• Interest on 'Deposit scheme for retiring government employees, 1989'
  • Interest on post office savings bank account
  • Interest on public provident fund
  • Receipts from a life insurance policy other than Keyman Insurance and Pension Plan

Section 80E of the Income Tax Act, 1961
Servicing a loan out of income chargeable to tax which you have taken for higher education is deductible up to a ceiling of Rs 25,000 a year for eight successive years. This amount has been raised to Rs 40,000 in the last budget. The loan should have been taken by an approved charitable institution or financial institution. If your employer provided the loan, you disqualify.

Section 80D of the Income Tax Act, 1961
If you are medically insured, then you can get a deduction up to Rs 15,000 for premiums paid on your gross total income. The deduction was up to Rs 10,000 but has been increased by Rs 5,000 from FY 2000 - 2001. If you are paying the premiums for your dependent spouse, parents or children, then this benefits can be availed even on their premiums.

Section 80DD of the Income Tax Act, 1961
If the taxpayer has a dependent relative who is mentally retarded or suffers from some permanent physical disability then a deduction of Rs 40,000 a year is given for medical treatment, training or rehabilitation. This is allowed in full irrespective of the actual expenditure on medical treatment.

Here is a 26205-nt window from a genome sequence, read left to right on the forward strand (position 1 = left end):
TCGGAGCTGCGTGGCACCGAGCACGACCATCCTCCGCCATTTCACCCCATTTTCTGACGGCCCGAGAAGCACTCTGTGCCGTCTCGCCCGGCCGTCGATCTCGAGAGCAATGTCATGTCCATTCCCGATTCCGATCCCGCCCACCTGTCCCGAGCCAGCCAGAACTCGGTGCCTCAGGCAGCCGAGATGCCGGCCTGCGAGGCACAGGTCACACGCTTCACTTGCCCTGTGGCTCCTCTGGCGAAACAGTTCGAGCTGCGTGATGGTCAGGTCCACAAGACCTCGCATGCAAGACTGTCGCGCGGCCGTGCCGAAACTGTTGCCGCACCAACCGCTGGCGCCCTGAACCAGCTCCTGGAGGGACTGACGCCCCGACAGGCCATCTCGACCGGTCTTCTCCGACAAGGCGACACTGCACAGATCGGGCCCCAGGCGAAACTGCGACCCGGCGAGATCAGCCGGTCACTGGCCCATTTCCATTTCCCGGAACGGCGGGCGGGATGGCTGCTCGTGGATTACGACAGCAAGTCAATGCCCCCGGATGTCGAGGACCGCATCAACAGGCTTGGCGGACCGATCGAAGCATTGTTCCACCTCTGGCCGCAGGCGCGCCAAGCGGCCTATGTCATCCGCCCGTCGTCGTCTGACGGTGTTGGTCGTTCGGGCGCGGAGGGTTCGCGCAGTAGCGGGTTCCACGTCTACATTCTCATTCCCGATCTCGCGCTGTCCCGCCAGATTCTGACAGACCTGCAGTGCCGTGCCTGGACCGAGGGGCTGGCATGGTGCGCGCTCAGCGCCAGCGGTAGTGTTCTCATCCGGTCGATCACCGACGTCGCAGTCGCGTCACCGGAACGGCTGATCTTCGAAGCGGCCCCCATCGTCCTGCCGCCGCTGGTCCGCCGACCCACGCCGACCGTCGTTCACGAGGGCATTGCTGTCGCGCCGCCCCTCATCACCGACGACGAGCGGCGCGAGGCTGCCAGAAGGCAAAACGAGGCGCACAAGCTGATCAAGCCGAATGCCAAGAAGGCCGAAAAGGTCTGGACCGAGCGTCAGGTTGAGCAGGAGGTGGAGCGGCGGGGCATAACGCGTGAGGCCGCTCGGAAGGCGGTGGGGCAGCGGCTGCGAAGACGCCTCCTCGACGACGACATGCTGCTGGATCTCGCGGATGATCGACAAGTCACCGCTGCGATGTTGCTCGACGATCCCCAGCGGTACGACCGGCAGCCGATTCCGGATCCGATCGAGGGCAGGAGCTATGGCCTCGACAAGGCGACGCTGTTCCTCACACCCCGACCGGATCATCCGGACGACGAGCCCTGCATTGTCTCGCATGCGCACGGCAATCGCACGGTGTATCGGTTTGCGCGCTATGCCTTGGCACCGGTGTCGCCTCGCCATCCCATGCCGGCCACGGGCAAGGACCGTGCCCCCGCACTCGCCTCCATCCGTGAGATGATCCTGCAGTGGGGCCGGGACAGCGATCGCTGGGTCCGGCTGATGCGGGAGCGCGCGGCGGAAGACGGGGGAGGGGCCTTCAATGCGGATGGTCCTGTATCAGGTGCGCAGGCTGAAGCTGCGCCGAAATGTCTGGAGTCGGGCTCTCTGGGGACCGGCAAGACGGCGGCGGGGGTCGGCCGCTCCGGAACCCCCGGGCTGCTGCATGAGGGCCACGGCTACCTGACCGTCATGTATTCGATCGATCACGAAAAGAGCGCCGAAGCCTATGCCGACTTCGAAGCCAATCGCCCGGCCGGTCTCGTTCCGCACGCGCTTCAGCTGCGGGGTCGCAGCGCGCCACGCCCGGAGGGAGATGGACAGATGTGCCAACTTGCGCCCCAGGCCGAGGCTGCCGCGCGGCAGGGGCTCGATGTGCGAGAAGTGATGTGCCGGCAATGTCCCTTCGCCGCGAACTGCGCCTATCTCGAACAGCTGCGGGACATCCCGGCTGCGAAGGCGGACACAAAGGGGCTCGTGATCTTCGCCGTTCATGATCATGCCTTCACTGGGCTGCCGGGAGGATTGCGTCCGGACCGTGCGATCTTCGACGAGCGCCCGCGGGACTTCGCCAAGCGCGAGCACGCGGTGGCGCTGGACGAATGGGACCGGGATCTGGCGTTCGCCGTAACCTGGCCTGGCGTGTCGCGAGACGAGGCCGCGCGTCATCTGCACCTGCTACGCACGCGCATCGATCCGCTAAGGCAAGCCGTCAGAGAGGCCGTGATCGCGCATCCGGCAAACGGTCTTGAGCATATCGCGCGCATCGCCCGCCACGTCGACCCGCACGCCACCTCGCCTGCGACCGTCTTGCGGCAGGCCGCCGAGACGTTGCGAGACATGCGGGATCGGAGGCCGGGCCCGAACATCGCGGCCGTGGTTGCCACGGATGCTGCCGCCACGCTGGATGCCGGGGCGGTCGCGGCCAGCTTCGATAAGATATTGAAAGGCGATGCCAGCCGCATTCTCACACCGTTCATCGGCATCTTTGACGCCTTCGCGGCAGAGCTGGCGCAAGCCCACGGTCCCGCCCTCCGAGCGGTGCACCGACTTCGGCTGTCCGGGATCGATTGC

This amount includes investments in UTI's 'Special Plan for the Handicapped' and LIC's 'Jeevan Aadhar.' But you will need a doctor's certificate who works in a government hospital.

Section 80DDB of the Income Tax Act, 1961
Expenditure on actual treatment for specific diseases, like cancer, renal failure and even AIDS, gets a deduction of up to Rs 40,000. This will be applicable if the individual himself contracts this disease or a dependent relative.

Section 10(13)A of the Income Tax Act, 1961
If you own the house, this is not applicable to you. Moreover, you should not be self-employed but a salaried employee availing of house rent allowance (HRA). Fulfill these factors and you are entitled to a deduction on rent paid.
The amount deducted is based on the least of these three factors:

  • 50 per cent of the salary where residential house is in one of the four metros or 40 per cent if it is in another metro
  • Actual HRA received by the employee
  • Excess of rent paid over 10 per cent of salary
Assume your salary is Rs 10,000, HRA amounts to Rs 2,000 and actual rent is Rs 2,500. According to the first criteria, the deduction will amount to Rs 5,000, Rs 2,000 according to the second and excess of rent paid over 10 per cent of salary is Rs 1,500. Since the least qualifies, the sum valid will be Rs 1,500.

Section 80GG of the Income Tax Act, 1961
All self-employed individuals and employees not getting any house rent allowance (HRA) are entitled to deduction. The deduction will be the least of:

  • Rent in excess of 10 per cent of total income
  • 25 per cent of total income
  • Rs 2,000 per month